Tuesday, 30 August 2011

Ah, them crochet nights ...


The whippersnappers amongst you might find it hard to believe that during the 70s we often tripped the light fandango in trailing maxi skirts and that for soirees at home, wedding guest attire and even school discos, maxis were almost de rigueur!!

I was reminded of that fact while looking through my 70s craft books for some maxi skirt crochet patterns for one of my blogging buddies (check out her wonderful crafty blog here Urban Rustic) and found plenty of inspiration.  My own fledgling crochet attempts haven't progressed beyond my Gay Gypsy Scarf (see earlier post), some granny squares (nice waistcoat idea for using these below) & some flowers, but I am persevering with the help of my patient neighbour, Eileen. 

Anyway, more maxi crochet heaven below - let me know if you are interested in any of these.  (Plus, having a little smile to myself as I type this - I snapped up a lovely early Edwardian crochet jacket on ebay which was listed as "crotched".  Ouch!)







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Sunday, 28 August 2011

Sew 30s - Poke Bonnet Needlecase


Amongst my recent needlework book buys have been several vintage 30s home sewing tomes.  I adore their quirky projects, & whilst I may not hanker after duchess sets, antimacassars or nightdress cases, there are plenty of cute projects my stitching fingers are itching to try.  The little felt "Poke Bonnet Needlecase" above is the first.  She has a little felt bonnet to hold a thimble & layers of felt petticoats for needles. Just the right size for scraps of felt & trims & oddments of embroidery thread.  She was easy, quick & fun to make.  More vintage 30s projects coming soon.



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Friday, 26 August 2011

How to Make a Peg Doll Fairy



OK fairy lovers, I have finally got my act together to give some instructions on how to make a vintage inspired fairy peg doll (or clothespin doll).  These are perfect for adorning bedrooms, as bridesmaid gifts, and of course on top of Christmas trees!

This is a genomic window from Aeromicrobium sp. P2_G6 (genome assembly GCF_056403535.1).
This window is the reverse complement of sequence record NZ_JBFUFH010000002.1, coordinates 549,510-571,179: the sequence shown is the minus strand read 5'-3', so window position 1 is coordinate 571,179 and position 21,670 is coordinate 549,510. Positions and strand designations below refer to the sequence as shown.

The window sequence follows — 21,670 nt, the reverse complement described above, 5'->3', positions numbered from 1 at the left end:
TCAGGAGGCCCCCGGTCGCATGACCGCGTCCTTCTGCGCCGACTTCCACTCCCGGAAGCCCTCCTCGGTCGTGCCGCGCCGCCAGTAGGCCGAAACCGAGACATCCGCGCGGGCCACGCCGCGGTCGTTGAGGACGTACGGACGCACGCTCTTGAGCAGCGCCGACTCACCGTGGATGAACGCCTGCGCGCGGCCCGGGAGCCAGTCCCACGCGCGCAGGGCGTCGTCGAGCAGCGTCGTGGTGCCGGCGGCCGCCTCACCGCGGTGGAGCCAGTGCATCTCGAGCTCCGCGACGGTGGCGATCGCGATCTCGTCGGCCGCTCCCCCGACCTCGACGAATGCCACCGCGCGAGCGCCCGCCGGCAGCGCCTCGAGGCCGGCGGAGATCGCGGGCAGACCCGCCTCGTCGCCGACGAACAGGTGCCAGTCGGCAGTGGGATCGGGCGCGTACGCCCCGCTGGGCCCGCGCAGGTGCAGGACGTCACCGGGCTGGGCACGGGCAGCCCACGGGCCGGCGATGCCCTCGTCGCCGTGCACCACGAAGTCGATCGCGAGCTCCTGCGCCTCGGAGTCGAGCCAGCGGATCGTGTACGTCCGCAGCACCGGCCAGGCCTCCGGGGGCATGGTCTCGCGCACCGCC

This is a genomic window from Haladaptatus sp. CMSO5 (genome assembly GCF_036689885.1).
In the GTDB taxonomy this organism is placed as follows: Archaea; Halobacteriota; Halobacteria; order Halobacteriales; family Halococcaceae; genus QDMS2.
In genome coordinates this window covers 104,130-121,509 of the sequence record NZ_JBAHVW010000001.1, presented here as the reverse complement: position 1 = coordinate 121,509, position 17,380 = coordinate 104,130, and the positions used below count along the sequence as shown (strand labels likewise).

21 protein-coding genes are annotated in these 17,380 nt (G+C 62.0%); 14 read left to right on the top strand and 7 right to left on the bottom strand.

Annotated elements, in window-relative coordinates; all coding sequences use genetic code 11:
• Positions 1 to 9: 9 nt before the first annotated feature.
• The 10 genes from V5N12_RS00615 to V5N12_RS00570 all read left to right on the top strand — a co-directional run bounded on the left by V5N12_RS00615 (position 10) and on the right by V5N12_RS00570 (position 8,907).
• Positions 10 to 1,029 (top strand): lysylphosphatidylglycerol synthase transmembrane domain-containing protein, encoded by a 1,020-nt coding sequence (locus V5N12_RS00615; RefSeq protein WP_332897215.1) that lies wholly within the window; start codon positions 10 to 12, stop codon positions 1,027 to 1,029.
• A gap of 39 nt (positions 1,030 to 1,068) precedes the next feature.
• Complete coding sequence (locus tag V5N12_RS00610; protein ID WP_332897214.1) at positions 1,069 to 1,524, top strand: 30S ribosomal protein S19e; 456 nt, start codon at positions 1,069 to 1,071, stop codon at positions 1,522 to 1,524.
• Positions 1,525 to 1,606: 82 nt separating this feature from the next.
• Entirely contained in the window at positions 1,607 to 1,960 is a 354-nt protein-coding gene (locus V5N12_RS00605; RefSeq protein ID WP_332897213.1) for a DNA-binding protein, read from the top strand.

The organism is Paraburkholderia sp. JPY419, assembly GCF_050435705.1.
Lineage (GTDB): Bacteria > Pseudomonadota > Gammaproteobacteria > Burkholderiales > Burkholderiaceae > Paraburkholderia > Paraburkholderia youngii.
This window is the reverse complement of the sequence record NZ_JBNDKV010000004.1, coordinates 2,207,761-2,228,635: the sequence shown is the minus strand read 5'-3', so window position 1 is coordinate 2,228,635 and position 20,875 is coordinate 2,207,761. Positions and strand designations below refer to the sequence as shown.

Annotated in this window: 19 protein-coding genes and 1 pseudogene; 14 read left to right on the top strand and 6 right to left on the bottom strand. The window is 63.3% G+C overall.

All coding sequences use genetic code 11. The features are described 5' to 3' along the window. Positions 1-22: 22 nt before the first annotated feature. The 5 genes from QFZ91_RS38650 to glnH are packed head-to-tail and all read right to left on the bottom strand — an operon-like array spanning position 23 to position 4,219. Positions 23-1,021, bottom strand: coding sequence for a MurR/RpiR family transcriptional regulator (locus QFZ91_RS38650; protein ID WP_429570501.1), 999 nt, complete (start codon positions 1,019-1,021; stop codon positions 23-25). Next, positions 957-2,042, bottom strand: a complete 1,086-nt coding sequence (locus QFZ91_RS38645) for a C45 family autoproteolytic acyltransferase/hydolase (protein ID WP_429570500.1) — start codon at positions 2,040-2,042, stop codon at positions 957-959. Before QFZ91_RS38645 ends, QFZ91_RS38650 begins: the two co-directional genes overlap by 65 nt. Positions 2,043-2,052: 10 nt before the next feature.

I usually make them in batches of say 6 at a time in a little mini production line!
You will need: old fashioned wooden clothes pegs; scraps of lace, fabric and ribbon (the fairies in photos are all wearing Liberty tana lawn dresses cut from patchwork charm squares); embroidery thread or yarn for hair; pipecleaners (for arms); beads, trims & sequins; some pink paint (I improvise by using matchpots with a speck of red acrylic paint mixed in); black & red felt pens; and, most importantly, butterfly wings - I have used vintage Nottingham lace butterfly wings as well as sparkly Christmas  decoration or feather wings; glue & needle & thread
  1. Paint head and neck and 4cm from foot tips pink.  Tip: set peg on rim of plastic cup to dry
  2. Cut pipe cleaner to 11cm; bind and glue both ends with ribbon or tiny felt scraps to make hands
  3. If paint is now dry, paint or glue ribbon onto feet to create toning shoes; draw features on face - I use 2 small black dots for eyes, a teensy red heart for mouth and two small rosy cheeks of a touch of blusher rubbed on with a cotton bud/Q tip.  Face painting is more tricky than it seems, if all goes wrong, try on the other side and you can cover the ugly face with hair later!!
  4. Cut pieces for clothes - if you are making more than one fairy, it might be helpful to cut cardboard templates then trace round these with a disappearing pen before cutting - it makes it much quicker.  These sizes are for a standard 11cm high peg: knickers: 2 pieces 5cm x 4.5cm, glue lace trim on one 4.5cm edge and leave to dry; petticoat: scrap of lace 4cm long and 9cm wide; dress skirt: 6cm long x 20cm wide - glue lace along bottom edge, glue 6cm edges to make tube, run gathering thread around top edge; sleeves: tube 9cm long bx 2.5cm wide - glue along long edge to make tube, insert arms, trim cuffs with lace; sash: 6.5cm long x 1cm deep; bodice crossover: 11cm x 1cm